Authors:W. Menendez Sanchez, B. Zwicker, and A. Chatt
A combination of solid phase extraction, coprecipitation, and neutron activation techniques has been used to develop a speciation
analysis method based on green chemistry for the major arsenic species in drinking water. Arsenate as As(V), monomethylarsonic
acid (MMA), and dimethylarsinic acid (DMA) are separated and preconcentrated by strongly anion and cation exchange columns
in tandem while As(III) remains in the effluent. These species are then selectively eluted and As(III) coprecipitated with
bismuth sulphide. This simple method has been applied to the analysis of water reference materials with good results. The
detection limits are 0.9, 1.7, 1.6, 3.8 and 16 ng mL−1 for As(III), As(V), MMA, DMA and total arsenic, respectively, using a neutron flux of 2.5 × 1011 cm−2 s−1 at the Dalhousie University SLOWPOKE-2 reactor (DUSR) facility and anti-coincidence gamma-ray spectrometry.
Authors:Lei Gao, Peng Wang, Zhongxiang Chen, Shizhan Tang, Song Wu, Gang Li, and Dongli Qin
solid-phaseextraction (SPE), gel permeation chromatography (GPC), solid-phase microextraction (SPME), QuEChERS, dispersive-solidphaseextraction (d-SPE) and matrix solid-phase dispersion (MSPD) have been attempted to eliminate lipids and co
Authors:D. Beals, W. Britt, J. Bibler, and D. Brooks
The use of solid phase extraction (SPE) disks was studied for the quantification of selected radionuclides in aqueous solutions.
The extraction of four radionuclides using six types (two commerical, four test materials) of 3M EmporeTM RAD disks was studied. The radionuclides studied were: technetium-99 (two types of disks), cesium-137 (two types), strontium-90
(one type), plutonium-238 (one type). Extractions were tested from DI water, river water and seawater. Extraction efficiency,
kinetics (flow rate past the disk), capacity, and potential interferences were studied as well as quantification methods.
Authors:Stefano Dugheri, Giorgio Marrubini, Nicola Mucci, Giovanni Cappelli, Alessandro Bonari, Ilenia Pompilio, Lucia Trevisani, and Giulio Arcangeli
understand the working principles of the various techniques, to maximize the process, and obtain optimum results [ 1, 2 ]. Solid-phaseextraction (SPE) is a technique that can be used for sample preparation and clean-up, providing the isolation, extraction
Authors:Peng Sun, Yanhong Cui, Rui Yan, and Yongfu Lian
, and the main pretreatment methods for detecting and analyzing organochlorines in water samples are liquid-liquid extraction [ 9, 10 ], solid-phaseextraction (SPE) [ 11 ], and Soxhlet extraction [ 12 ]. SPE is a relatively new sample pretreatment
Authors:Arezoo Hassan Noori, Mohammad Rezaee, Maryam Kazemipour, and Hossein Ali Mashayekhi
instrumental analysis is one of the most crucial steps in the overall analytical process. Generally, liquid–liquid extraction (LLE) and solid-phaseextraction (SPE) are considered as the most commonly used techniques for the preconcentration of compounds from
solidphaseextraction (d-SPE) is based on the addition of the sorbent material into the extract to remove the matrix concomitants. d-SPE is another novel sample preparation technique which offers unique advantages such as simplicity, low solvent use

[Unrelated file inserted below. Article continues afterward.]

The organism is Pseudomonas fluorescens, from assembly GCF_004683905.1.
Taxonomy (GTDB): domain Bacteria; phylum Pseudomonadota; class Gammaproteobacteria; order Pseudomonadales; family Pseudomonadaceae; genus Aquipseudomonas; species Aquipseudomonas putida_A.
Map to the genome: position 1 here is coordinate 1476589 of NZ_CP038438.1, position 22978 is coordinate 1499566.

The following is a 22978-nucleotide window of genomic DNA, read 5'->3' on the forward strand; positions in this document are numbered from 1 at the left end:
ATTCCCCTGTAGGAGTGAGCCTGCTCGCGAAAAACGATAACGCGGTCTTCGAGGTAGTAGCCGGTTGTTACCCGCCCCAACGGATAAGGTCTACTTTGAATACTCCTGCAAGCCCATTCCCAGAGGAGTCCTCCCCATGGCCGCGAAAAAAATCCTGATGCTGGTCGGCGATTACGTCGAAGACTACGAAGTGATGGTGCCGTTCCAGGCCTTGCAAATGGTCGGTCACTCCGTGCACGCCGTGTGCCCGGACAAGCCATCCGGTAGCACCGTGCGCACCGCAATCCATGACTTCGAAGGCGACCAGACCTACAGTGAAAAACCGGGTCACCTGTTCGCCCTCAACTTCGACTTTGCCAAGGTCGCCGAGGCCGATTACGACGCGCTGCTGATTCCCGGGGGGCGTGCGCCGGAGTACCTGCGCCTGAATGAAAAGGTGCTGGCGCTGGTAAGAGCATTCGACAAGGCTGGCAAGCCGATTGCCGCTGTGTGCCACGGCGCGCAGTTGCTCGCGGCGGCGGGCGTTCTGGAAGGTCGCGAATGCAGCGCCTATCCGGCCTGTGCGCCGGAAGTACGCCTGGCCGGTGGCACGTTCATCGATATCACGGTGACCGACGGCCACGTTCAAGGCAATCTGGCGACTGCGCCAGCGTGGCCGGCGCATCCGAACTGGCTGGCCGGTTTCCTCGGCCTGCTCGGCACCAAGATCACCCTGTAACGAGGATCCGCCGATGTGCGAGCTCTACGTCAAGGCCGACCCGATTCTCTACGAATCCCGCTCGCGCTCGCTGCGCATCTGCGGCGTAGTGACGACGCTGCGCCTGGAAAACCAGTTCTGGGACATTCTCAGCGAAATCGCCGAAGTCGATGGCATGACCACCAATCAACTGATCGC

This paper reports silica gel loaded with p-tert-butylcalixarene as a new solid phase extractor for determination of trace level of uranium. Effective extraction conditions
were optimized in column methods prior to determination by spectrophotometry using arsenazo(III). The results showed that
U(VI) ions can be sorbed at pH 6 in a mini-column and quantitative recovery of U(VI) (>95–98%) was achieved by stripping 0.4 mol L−1 HCl. The sorption capacity of the functionalized sorbent is 0.072 mmol uranium(VI) g−1 modified silica gel. The relative standard deviation and detection limit were 1.2% (n = 10) for 1 μg uranium(VI) mL−1 solution and 0.038 μg L−1, respectively. The method was employed to the preconcentration of U(VI) ions from spiked ground water samples.
Authors:Danijela Ašperger, Dragana Mutavdžić, Sandra Babić, Alka Horvat, and Marija Kaštelan-Macan
Quantitative determination of the antibiotics enrofloxacin, oxytetracycline, and trimethoprim in aquatic samples is reported. The method involves solid-phase extraction (SPE) and preconcentration of the antibiotics, separation by thin-layer chromatography (TLC) and quantification by video densitometry. TLC separation was performed on HPTLC CN F
s plates with H
-methanol as mobile phase. Spots were detected and quantified at
= 254 nm by videodensitometry. Limits of detection (
) and limits of quantification (
) for TLC determination were calculated. The method was evaluated for spiked water samples. Antibiotics were extracted by solid-phase extraction (SPE) on a polystyrene-divinyl-benzene (SDB) Empore extraction disk. The extraction efficiency was checked by recovery experiments.
Solid-phase extraction disks produced by 3M and Eichrom were evaluated for routine use in supporting the Hanford Groundwater Monitoring Project. Both disk formats contain Sr- or Tc-selective extractants, bound in a filter support, that act to preconcentrate and isolate the isotope of interest. The 3M Empore Sr Rad Disks and Tc Rad Disks were tested with respect to precision, accuracy, radiochemical yields, interferences, and volume-load variation. The Empore and Eichrom solid-phase extraction disks were applied to the 90Sr and/or 99Tc determination in representative Hanford groundwater samples with varying chemical and isotopic compositions. Results were compared to standard analytical methods. Both the Empore and Eichrom Tc extraction disks produced consistently higher radiochemical yields, lower detection limits, and greater accuracy than the standard analysis method. The Empore Sr extraction disks produced comparable radiochemical yields, detection limit, and accuracy relative to the standard method; however, total uncertainties were lower.